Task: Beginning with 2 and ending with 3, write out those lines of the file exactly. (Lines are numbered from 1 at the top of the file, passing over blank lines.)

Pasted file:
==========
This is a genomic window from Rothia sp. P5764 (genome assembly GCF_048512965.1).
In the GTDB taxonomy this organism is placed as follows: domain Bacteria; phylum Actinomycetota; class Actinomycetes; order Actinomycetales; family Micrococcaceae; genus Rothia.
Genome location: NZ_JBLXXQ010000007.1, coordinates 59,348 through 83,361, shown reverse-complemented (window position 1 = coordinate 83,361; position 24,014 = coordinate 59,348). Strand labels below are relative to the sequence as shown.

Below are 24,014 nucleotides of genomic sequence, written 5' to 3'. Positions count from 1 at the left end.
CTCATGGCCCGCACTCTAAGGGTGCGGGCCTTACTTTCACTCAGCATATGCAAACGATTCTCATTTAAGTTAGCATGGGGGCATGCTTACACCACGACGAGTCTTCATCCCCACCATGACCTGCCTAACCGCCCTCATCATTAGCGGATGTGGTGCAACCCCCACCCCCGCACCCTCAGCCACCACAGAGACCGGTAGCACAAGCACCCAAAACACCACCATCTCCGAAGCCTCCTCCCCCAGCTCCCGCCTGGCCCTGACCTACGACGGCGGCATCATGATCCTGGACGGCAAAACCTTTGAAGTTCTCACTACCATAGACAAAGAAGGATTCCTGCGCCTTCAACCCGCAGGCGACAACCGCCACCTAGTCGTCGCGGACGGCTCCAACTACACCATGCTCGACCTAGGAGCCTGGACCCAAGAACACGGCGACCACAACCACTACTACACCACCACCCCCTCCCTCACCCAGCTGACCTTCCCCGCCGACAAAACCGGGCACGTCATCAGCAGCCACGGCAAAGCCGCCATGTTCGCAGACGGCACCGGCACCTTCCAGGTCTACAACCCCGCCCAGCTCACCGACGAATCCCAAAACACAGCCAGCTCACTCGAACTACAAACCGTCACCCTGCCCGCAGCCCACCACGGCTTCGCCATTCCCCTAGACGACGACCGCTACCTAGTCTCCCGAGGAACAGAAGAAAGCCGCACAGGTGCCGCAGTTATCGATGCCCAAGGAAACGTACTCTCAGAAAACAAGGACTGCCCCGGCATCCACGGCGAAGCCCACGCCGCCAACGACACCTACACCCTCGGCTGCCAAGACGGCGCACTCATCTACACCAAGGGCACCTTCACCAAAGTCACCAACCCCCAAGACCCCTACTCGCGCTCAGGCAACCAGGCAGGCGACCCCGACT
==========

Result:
In the GTDB taxonomy this organism is placed as follows: domain Bacteria; phylum Actinomycetota; class Actinomycetes; order Actinomycetales; family Micrococcaceae; genus Rothia.
Genome location: NZ_JBLXXQ010000007.1, coordinates 59,348 through 83,361, shown reverse-complemented (window position 1 = coordinate 83,361; position 24,014 = coordinate 59,348). Strand labels below are relative to the sequence as shown.